• Personal motivations: Sometimes it’s beneficial to think in a certain way

  • Having a short attention span where you can’t evaluate details as thoroughly

  • Living in a community with a majority view where opposing opinions are considered dangerous, offensive, or disrespectful

Ways to overcome cognitive bias

While cognitive bias affects most of us, we can start defeating it in a few steps: 

Consider the current landscape

Are current situations influencing your thoughts and feelings? Are you experiencing the bandwagon effect and agreeing because everyone else is? 

Consider the forces surrounding you and take a step back. What do you think and believe outside this bubble?

Acknowledge your bias

The best way to overcome bias is to recognize it exists. Once you know where the bias is, you can be more careful in your decisions and judgments.

Stay curious

Curiosity means asking questions and exploring information instead of taking things at face value. That’ll widen your worldview and help you beat the bias. 

Think about the past

Another great way to overcome cognitive bias is to reflect on past mistakes and bad situations and find any patterns. Do you ignore red flags until they become problems?

And then there’s how we form biases. If you grew up in a household with strong opinions, are you still carrying those with you, even with opposing evidence?

See it from all sides

No matter how sure you are of your viewpoint, debate it from the opposite side. Pushing yourself to see all angles of the issue can boost your empathy and remove cognitive bias.

Find refuting evidence

Actively looking for hard evidence that goes against your views can help you find the truth, even if it makes you feel uncomfortable. Opening up this line of thinking enables you to be much more open-minded, lowering your cognitive bias.


Cognitive bias vs. logical fallacy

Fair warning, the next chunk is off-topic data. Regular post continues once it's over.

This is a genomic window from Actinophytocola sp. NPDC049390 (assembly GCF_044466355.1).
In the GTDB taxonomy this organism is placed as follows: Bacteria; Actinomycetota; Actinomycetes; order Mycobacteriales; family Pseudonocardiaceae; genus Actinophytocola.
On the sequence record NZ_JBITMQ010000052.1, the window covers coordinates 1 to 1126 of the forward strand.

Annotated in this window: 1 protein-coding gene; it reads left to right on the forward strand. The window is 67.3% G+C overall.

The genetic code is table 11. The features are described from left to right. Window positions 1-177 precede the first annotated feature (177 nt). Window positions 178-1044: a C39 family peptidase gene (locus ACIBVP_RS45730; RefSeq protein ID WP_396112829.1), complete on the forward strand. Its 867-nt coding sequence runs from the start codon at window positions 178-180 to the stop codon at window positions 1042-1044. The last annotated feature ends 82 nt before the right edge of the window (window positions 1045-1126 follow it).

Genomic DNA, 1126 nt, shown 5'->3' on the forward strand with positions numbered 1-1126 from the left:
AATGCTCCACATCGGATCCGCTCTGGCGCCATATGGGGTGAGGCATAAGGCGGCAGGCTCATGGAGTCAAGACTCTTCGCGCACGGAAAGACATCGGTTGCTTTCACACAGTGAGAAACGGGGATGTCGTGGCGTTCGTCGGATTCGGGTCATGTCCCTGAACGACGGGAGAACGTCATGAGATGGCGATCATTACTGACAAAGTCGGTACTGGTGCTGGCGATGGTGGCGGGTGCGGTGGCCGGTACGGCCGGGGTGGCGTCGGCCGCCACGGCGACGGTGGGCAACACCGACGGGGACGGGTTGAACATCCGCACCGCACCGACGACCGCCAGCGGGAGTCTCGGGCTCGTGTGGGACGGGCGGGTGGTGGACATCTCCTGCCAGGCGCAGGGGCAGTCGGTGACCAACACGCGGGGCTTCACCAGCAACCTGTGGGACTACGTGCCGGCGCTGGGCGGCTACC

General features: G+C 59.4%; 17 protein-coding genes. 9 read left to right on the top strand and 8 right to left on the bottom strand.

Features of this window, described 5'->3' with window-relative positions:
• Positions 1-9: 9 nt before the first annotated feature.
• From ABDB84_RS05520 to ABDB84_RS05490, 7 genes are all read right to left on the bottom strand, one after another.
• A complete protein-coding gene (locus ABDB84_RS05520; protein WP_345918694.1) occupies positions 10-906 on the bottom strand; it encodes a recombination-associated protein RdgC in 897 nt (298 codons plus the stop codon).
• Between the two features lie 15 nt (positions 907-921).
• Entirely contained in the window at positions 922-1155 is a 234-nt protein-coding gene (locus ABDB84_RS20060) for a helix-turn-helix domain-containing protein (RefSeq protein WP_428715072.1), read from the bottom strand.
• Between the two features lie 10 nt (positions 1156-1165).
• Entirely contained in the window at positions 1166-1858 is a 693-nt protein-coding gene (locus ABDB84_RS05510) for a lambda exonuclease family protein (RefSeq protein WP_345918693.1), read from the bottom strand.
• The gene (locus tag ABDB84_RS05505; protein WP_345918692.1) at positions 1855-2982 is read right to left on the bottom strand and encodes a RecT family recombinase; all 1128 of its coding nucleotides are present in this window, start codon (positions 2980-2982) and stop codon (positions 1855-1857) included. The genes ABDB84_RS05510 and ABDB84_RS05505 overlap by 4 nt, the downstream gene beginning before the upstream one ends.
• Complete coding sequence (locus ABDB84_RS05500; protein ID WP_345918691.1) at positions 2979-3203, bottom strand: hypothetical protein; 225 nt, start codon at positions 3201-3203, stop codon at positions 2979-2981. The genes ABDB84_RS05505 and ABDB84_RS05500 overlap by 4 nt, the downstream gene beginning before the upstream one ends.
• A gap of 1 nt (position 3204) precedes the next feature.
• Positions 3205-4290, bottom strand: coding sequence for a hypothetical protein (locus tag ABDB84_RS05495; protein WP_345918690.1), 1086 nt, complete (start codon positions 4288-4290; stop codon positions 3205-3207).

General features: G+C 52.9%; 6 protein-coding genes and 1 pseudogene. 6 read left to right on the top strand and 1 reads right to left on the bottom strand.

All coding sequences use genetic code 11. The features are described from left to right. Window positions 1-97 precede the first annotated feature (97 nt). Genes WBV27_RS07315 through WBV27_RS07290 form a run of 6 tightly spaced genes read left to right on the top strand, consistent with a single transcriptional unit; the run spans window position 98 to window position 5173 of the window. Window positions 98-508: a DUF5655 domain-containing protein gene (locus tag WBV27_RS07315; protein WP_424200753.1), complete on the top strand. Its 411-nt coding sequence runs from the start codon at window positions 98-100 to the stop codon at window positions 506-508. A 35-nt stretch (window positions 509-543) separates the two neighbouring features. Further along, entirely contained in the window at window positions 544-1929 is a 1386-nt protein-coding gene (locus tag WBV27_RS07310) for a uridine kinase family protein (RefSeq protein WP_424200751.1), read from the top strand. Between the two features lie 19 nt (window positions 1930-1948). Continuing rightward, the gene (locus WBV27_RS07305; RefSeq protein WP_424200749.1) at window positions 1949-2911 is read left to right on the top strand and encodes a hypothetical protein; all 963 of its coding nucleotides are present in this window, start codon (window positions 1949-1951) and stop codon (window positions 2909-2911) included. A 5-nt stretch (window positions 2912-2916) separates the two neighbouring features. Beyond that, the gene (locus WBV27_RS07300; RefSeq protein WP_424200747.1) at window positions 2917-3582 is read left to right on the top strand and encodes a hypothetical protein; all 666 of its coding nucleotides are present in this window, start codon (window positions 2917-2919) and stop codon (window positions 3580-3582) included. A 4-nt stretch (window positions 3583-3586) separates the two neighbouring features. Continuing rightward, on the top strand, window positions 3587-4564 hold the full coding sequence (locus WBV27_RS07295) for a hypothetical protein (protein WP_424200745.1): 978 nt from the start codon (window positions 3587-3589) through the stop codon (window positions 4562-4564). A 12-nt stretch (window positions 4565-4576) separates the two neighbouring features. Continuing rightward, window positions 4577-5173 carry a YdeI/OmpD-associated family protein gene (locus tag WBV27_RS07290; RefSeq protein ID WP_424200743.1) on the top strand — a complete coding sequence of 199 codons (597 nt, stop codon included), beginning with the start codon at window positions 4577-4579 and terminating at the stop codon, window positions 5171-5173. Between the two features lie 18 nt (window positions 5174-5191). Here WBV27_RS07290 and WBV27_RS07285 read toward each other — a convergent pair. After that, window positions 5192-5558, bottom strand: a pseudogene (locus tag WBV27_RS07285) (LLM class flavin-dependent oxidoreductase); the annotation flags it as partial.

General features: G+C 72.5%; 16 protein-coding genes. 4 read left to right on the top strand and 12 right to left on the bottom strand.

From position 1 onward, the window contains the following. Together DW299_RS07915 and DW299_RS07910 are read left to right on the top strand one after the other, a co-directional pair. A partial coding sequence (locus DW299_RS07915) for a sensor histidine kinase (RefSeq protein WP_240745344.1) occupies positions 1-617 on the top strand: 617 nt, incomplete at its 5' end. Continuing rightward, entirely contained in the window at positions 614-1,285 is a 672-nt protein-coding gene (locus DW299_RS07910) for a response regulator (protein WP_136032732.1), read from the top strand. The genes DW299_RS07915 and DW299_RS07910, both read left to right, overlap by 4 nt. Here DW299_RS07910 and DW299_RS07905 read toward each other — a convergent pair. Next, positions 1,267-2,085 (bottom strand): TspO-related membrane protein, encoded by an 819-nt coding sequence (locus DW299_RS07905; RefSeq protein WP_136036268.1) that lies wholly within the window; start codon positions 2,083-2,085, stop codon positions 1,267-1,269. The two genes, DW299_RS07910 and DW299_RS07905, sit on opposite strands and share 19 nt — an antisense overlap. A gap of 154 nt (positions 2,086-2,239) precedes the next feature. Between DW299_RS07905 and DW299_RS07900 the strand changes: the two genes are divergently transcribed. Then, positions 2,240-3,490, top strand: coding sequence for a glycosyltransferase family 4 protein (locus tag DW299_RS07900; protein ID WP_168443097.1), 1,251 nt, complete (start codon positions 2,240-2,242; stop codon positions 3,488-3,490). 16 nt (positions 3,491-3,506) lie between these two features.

Logical fallacy involves spur-of-the-moment failures in reasoning. Cognitive bias is where our predispositions cause reasoning errors. 

Essentially, cognitive bias is a product of personal bias, whereas logical fallacy is more a mishap in logical interpretations. 

How many types of cognitive biases are there?

Scientists have identified over 180 varying types of cognitive biases. Visual Capitalist created a detailed infographic showing 188 bias types.

What is the difference between emotional bias and cognitive bias?

Cognitive bias is making a judgment based on long-held beliefs and preconceptions. Emotional bias relies on spontaneous feelings.

How do you identify cognitive bias?

Look out for these issues: 

  • Only watching specific TV channels that are on your side of an issue

  • Buying products from companies that align with your views

  • Blaming others when you do not get what you want

  • Believing that you earn things while others get by on luck and privilege

What is the most powerful cognitive bias?

One of the most widespread bias types is confirmation bias. In today's polarizing world, it’s easy to surround ourselves with news and information that feeds into our beliefs. If we don’t experience opposing thoughts, it’s very easy to think our view is the only view.

Are we born with cognitive bias?

According to Frontiers in Psychology, some biases gradually appear while others are innate.